What is Girl Underground?
Girl Underground is an RPG being written by Lauren McManamon and Jesse Ross. I had the pleasure of playing in a game Lauren ran late in 2018 as a playtest online, and knew then it was a game I’d love to run for people. In early 2019, during Kickstarter’s zine quest initiative, Lauren and Jesse promoted the game by pledging to release it in zine form via a Kickstarter. And that zine came to me about a week ago.
Girl Underground is a tabletop roleplaying game about a curious girl and her strange companions as they travel through a wondrous world, complete a quest, and find the way back home. It lists media touchstones such as Alice’s Adventures in Wonderland, Labyrinth, The Wizard of Oz, and Spirited Away.
First off, the zine is fantastic. Yes, they plan to release the game in a more full form at some point in the future, but this release is similar to an “ashcan” or “notebook” release, in that it’s a fully playable, but a cut-down and smaller release. The zine contains exactly what you need to run the game, assuming you have some familiarity with RPGs, and Powered by the Apocalypse (PbtA) games specifically. It has sections on safety, playing with gender in the context of the originally intended setting, and the section that takes you through the steps and timing of the game are just brilliant and should be in so many indie RPGs, I can’t even tell you. It’s the cheat sheet I want for games like this.
As far as some of the basics: The game master is called the Guide, and is there to ask lots of questions, and play all the non-player characters. There is always one main character, which is The Girl. The Girl is played, in turn, by all the other players in the game. Those players also each play a companion character, by choosing a playbook such as The Ogre, The Construct, or The Mythic. Unlike other PbtA games, there are no Stats. There is no XP and advancement as such. But there are Manners… behaviors that society has drilled into the Girl, and told her is how she should behave. And when she overcomes those Manners, she changes them to new Beliefs that she defines. And the more Beliefs she manages to have, the easier it becomes to overcome conflicts and obstacles in her quest to get home.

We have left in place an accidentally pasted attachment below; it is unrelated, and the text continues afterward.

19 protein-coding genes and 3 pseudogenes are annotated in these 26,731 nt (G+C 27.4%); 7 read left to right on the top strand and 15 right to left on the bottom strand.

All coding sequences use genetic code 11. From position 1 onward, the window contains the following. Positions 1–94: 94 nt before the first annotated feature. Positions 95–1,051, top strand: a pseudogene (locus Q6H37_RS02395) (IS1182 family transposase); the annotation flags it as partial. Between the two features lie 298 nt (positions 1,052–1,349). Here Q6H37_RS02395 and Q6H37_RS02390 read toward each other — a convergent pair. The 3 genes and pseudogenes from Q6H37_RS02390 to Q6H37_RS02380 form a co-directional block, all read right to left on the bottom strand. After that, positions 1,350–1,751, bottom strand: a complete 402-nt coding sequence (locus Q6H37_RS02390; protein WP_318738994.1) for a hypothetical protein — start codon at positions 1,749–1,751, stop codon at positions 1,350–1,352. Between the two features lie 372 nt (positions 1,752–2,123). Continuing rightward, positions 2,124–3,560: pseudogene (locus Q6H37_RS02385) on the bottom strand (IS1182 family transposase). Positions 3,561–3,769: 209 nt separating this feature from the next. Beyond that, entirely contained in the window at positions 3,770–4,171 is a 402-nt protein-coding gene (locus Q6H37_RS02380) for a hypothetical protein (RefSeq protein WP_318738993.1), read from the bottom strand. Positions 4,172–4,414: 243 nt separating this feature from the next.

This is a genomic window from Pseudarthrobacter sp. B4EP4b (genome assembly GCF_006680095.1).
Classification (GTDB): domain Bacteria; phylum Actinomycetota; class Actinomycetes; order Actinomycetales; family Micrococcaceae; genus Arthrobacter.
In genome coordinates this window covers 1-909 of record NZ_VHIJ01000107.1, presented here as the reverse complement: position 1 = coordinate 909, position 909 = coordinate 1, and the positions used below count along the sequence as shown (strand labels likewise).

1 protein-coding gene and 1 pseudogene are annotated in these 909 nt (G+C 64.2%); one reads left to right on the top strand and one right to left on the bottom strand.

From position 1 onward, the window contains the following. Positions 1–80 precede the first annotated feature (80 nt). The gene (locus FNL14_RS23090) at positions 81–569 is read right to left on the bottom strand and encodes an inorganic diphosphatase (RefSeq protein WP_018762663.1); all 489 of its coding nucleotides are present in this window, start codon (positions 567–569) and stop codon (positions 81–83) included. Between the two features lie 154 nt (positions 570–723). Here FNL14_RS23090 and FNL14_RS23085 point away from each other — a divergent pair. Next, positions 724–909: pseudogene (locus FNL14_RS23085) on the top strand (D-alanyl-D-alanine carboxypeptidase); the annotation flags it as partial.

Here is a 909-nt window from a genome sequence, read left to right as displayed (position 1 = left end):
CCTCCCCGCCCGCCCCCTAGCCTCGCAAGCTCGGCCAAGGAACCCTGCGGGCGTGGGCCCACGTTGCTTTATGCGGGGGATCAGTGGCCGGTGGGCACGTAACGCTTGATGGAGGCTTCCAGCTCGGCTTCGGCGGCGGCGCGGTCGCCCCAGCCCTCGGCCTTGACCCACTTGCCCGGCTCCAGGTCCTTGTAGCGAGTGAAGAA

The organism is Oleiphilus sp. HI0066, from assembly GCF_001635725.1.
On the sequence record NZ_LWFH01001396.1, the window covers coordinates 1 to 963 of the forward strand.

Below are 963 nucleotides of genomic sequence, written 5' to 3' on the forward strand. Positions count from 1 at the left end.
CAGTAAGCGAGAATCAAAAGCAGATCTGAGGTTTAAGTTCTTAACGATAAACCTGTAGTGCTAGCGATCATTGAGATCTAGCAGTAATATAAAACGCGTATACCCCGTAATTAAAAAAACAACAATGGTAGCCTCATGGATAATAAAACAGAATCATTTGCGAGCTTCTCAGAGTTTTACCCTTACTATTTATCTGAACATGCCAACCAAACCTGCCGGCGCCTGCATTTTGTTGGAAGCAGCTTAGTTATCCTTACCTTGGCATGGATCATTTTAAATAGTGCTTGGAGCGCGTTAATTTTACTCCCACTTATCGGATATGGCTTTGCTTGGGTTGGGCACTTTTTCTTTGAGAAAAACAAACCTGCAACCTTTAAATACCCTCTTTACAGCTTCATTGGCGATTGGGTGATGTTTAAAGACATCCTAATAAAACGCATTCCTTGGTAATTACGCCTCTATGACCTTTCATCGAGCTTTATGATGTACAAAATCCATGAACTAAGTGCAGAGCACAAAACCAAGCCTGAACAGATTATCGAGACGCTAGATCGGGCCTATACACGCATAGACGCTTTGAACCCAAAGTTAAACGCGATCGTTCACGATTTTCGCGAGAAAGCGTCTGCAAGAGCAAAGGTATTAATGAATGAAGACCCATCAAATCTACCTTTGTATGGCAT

At Story Games Glendale this past Tuesday I pitched this game to run. We had a few new members, which included Greg and his wife, and regular Aaron. All of them were familiar with traditional RPGs and some newer indie stuff, but hadn’t played games with a shared character. I mean, really, who has? There are a few games that do, such as Bluebeard’s Bride, or Everyone Is John. But this will definitely be one strangeness that folks might have to deal with. Coming into this game with that GM attitude of “ask a ton of questions” and “let the players guide the story” is the one to have. You can’t really fail, and the game is structured and encourages that style.
I then ran this again two days later at my place with some friends, in anticipation of discussing it on Small Game Hunter (part of the Happy Jacks RPG network, where we discuss smaller indie games). The very small tweak I made when running the game was selecting only 6 Manners (instead of the recommended 8, as this seemed a bit much during the last one shot). That worked well, and it was smoother on the second run. Definitely keep it all about questions, questions, questions. I used constant questions to move the story forward, and round-robin questions and answers from the players, often in the guise of what the girl is seeing or doing. The game sings this way.
Small Game Hunter overview
Interested in our review of the game? We shower the game with much praise, and discuss not just certain elements of how it works and why we enjoyed it, but also some insights occasionally into how the game made us feel, and some of those very clever design elements. We recorded it the following Sunday on Small Game Hunter, which you can watch here on YouTube: